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The attributes of the successful portfolio company CHRO.

The fast-paced environment of portfolio companies rewards agile HR leaders who can work at both a granular and strategic level — while having the financial acumen to understand the business and understand how HR can help add value, the report says by Spencer Stuart. Does HR’s proposal support the company’s growth goals and does it do so within a reasonable cost perspective? Will the proposed program or training show a demonstrable increase in results? Can you connect to the bottom line and show clear value to the business and its PE owners? As a CHRO at the company said: “We’re really focused on squeezing every bit of juice out of the stuff we’ve got…. Instead of replacing a system entirely, can we get a little more value for just a small amount of extra money?”

See Also: Private Equity Firms Are Investing in Upping Their Talent Game

Among the unique career paths—and personal traits—of CHROs Spencer Stuart interviewed, there were some common traits:

A “roll up your sleeves” attitude. For most portfolio company CHROs, the mission will likely be to do more with less to fulfill standard HR functions. “While this can be challenging with fewer resources that you might find in a larger organization, the reduced number of requirements and regulations can serve as an opportunity to find innovative, value-added solutions within a shorter time horizon,” the report states . “There are often more opportunities for calculated risk-taking when it comes to finding new approaches to meet the organization’s talent needs. In our interviews, it became clear that creative, results-oriented CHROs who are willing to roll up their sleeves can have an outsized strategic impact on a portfolio company.”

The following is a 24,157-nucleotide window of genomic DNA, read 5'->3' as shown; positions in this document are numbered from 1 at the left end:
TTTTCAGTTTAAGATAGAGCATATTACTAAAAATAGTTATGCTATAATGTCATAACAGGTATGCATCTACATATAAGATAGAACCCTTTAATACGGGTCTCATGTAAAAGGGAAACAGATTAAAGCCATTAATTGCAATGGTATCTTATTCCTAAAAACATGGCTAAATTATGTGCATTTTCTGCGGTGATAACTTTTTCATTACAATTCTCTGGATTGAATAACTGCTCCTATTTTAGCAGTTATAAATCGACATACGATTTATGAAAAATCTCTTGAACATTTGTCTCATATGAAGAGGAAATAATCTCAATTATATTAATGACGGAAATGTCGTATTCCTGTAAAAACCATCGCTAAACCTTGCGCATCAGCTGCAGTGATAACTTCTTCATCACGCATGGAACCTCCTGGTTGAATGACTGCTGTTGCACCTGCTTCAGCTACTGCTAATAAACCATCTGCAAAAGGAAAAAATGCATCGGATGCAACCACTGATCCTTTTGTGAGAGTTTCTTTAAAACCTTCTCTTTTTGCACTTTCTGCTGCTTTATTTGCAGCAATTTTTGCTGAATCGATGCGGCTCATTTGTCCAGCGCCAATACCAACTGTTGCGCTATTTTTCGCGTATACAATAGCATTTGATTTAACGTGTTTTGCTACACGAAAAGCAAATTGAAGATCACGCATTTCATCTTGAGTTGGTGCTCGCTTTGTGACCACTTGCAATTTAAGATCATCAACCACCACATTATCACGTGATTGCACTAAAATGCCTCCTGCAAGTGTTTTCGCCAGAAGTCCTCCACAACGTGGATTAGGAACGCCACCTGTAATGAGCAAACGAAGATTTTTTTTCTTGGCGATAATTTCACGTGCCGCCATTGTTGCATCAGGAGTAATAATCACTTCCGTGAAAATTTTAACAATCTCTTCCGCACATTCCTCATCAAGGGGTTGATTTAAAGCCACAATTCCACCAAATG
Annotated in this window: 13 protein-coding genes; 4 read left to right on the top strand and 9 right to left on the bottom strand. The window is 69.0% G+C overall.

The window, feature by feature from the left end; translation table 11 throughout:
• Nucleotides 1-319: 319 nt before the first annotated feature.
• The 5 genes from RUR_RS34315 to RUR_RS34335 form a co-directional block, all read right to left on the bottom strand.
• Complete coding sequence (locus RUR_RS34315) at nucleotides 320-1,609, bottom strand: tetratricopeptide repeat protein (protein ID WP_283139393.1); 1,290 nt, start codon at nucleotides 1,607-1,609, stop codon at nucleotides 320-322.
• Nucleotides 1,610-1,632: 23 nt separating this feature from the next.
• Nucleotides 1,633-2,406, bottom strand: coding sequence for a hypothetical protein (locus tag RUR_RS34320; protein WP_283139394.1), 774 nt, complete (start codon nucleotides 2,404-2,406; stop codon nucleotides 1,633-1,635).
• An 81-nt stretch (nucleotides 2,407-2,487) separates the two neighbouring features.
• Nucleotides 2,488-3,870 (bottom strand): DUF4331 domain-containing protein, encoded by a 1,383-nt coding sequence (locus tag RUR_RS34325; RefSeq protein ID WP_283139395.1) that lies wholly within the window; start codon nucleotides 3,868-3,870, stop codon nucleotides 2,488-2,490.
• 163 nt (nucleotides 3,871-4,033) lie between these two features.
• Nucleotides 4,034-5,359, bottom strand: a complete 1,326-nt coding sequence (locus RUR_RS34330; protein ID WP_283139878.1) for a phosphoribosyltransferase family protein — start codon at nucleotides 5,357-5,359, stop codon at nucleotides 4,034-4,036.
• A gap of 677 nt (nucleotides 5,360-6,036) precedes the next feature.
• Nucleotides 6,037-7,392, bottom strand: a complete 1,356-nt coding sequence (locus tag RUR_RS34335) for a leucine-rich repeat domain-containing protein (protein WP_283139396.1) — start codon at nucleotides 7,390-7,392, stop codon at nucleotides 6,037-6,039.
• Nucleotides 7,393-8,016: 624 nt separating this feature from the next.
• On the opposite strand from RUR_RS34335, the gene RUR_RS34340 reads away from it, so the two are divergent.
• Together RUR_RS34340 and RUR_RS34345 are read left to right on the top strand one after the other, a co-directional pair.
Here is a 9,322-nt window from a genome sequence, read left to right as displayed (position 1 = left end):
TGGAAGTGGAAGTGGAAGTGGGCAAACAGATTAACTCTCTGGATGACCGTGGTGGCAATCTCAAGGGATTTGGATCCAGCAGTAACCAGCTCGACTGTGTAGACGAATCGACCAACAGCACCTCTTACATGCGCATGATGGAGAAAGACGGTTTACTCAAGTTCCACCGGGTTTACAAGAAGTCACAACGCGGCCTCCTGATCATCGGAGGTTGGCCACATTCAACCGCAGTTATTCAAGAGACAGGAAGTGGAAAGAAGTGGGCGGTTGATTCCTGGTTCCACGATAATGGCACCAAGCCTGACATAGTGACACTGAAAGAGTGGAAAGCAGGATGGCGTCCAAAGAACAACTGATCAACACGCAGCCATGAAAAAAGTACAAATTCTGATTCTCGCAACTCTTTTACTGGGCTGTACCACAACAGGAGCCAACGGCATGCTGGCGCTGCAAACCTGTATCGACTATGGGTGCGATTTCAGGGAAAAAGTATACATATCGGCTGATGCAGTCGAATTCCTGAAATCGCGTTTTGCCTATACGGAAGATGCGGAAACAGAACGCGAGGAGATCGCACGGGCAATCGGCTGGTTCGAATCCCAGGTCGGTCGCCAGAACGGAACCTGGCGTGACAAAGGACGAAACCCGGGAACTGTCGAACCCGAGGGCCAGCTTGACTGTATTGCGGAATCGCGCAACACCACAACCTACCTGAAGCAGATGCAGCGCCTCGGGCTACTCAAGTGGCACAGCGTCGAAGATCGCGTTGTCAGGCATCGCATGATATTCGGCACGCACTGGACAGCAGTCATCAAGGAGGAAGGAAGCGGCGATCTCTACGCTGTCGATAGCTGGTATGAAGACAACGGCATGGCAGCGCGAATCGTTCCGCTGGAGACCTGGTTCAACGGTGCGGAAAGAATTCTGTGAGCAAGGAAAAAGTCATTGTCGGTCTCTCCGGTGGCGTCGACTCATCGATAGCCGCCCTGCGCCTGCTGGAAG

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Financial Acumen. In private equity, the impact is measured almost everywhere in numbers: First and foremost, how much the portfolio company can appreciate in value, often as quickly as possible, in the run-up to a private sale or IPO. Spencer Stuart’s report found that how this goal is achieved varies from company to company. Some are acquired for their untapped growth potential, others to quickly gain efficiencies prior to a sale. Unsurprisingly, the path to sale has a huge impact on what’s expected of the CHRO.

Experience as a change agent. While many of Spencer Stuart’s interviewees rose through the HR function, all had acquired a wide range of expertise throughout their careers – experiences that proved valuable in the fast-paced private equity environment. One interviewee cited her background in management consulting, where she typically worked with companies in transition, while several others credited her M&A and employee onboarding experience as giving them an appreciation for the private equity environment. These change-focused experiences provide a level of agility that serves a CHRO well when transitioning into the PE space.

The CHROs at top portfolio companies lead with creativity and innovation, understanding both the inherent challenges of the position and the breadth of opportunities it offers. “They lead from the front as functional experts, using their skills to create solutions that help their organizations achieve their goals,” said Spencer Stuart. “By earning the trust of the CEO and owners, HR can move quickly and create a following across the business, allowing them to play a strategic role that helps drive value.”

Also see: Private Equity Recruitment and What It Takes to Find the Right Candidates

Contributed by Scott A. Scanlon, Editor-in-Chief; Dale M. Zupsansky, Editor-in-Chief; and Stephen Sawicki, Editor-in-Chief – Hunt Scanlon Media